Saturday, March 24, 2012

Violence Begets Violence

For reasons I do not know, The Coen Brothers-American cinema masters who have so expertly given us both great dramas and comedies-have only made one gangster movie: Miller's Crossing. Made in 1990 and sporting The Coen Brothers' brand of serious drama with humor mixed in one way or another, Miller's Crossing also happens to be one of their most violent and bloodiest films. Which is fitting considering it is a gangster film set in an undisclosed location with Italian and Irish gangs at each other's throats, although normally The Coen Brothers don't make movies with this high of a body count. The always splendid and grouchy Albert Finley's old Irish gang leader, Leo is forced into a corner by a rival Italian gang even though his right hand man-played with a fierce sense of determination by Gabriel Byrne-over what appears to be a rather simple matter.

As in most gangster and crime movies, this simple issue quickly morphs into a rather large problem, naturally resulting in high displays of extreme bloodletting and stark violence. Several times raids are done by the police simply because a rival gang tipped them off just to get the other gang in serious trouble with the law, and Byrne's Tom treats them as non-events that fail to get his attention despite him bearing witness to such events. Never once does Tom fear the law, as he's rather more concerned with the rival Italian gang threatening his life and his own boss. He also is forced into a corner however concerning the matter of him advising Leo to hand over Bernie, who just happens to be the brother of Marcia Gay Harden's Verna, who is loved by Leo and who is also sleeping with Tom.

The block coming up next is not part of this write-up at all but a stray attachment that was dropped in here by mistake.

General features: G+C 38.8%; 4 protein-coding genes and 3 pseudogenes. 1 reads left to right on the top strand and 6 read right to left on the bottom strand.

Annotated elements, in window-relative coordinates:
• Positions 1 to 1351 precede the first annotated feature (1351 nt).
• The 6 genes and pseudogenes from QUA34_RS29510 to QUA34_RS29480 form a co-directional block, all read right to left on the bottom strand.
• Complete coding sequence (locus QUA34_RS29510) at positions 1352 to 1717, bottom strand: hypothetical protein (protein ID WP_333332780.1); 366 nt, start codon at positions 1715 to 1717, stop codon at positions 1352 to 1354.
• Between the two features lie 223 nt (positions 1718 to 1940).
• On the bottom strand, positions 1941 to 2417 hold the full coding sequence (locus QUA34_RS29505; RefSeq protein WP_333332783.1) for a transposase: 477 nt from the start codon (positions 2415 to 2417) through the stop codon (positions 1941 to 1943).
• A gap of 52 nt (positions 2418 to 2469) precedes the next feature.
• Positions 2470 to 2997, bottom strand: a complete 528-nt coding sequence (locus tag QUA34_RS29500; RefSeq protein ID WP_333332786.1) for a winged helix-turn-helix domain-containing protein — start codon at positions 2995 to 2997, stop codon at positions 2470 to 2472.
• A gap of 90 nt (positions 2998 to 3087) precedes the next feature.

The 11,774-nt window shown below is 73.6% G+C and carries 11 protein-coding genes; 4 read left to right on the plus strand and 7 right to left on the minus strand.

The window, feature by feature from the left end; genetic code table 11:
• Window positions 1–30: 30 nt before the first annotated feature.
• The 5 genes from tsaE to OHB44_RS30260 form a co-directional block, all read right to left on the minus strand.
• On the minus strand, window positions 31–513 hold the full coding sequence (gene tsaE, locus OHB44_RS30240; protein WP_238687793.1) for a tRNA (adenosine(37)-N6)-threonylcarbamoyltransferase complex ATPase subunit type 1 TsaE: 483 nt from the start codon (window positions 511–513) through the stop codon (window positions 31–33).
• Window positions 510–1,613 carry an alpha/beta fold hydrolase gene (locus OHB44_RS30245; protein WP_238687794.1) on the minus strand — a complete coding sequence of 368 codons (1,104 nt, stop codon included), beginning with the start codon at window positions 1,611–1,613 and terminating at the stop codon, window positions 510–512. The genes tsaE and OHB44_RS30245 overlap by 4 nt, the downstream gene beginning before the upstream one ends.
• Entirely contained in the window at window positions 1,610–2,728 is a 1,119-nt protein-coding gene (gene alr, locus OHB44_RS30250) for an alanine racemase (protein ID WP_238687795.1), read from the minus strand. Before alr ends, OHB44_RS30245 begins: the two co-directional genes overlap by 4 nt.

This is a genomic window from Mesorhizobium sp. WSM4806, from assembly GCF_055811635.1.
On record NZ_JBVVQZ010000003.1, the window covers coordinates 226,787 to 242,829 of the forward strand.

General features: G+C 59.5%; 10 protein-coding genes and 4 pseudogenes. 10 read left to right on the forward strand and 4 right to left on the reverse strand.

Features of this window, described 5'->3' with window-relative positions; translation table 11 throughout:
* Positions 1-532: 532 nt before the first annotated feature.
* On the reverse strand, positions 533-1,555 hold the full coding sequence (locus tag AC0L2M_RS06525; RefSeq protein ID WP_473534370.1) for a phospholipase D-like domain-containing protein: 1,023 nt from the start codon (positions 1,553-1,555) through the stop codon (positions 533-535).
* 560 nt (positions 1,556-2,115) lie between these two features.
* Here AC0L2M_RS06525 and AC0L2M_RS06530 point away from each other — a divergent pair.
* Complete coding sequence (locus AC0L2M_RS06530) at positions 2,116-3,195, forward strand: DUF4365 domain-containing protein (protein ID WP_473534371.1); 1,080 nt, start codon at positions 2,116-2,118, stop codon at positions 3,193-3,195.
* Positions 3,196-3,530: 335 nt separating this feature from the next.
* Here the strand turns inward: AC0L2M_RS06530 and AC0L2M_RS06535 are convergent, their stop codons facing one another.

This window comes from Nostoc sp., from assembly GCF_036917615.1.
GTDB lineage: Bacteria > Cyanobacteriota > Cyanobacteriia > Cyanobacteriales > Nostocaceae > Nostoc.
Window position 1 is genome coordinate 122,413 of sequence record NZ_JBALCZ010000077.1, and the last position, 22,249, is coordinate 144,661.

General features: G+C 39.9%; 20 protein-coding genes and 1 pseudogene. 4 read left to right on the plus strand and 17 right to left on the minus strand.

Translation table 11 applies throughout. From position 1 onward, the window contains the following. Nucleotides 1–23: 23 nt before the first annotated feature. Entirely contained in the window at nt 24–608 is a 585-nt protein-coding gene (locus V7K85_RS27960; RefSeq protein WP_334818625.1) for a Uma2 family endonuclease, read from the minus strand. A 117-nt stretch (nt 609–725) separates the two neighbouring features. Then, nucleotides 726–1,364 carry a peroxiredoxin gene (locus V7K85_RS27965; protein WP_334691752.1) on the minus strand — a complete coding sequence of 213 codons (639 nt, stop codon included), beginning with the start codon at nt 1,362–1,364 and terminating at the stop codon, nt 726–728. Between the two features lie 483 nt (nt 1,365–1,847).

Really it is this love triangle that is the center of all of the problems that not only Tom has but also that Leo has, and Tom is quickly forced to work his way out of a mess that only he truly understands. The Coen Brothers skillfully craft a gangster movie that is more than just a typical gangster film, with some philosophical musings through in, not to mention bleak comedy and the rather underlying sense that Tom could be Leo-although whether or not he chooses to be is never really properly discussed, and I will not reveal his final choice in the matter.

Filled with excellent performances, a rather clean cut and sharp script, Miller's Crossing has more in common with Blood Simple and No Country For Old Men, and also reminds me a bit of Fargo and strangely enough Burn After Reading. Few directors in this modern age can so expertly craft portraits of mayhem, murder, and deceit as the Coens can, and that is a testament to their high levels of ability. 95

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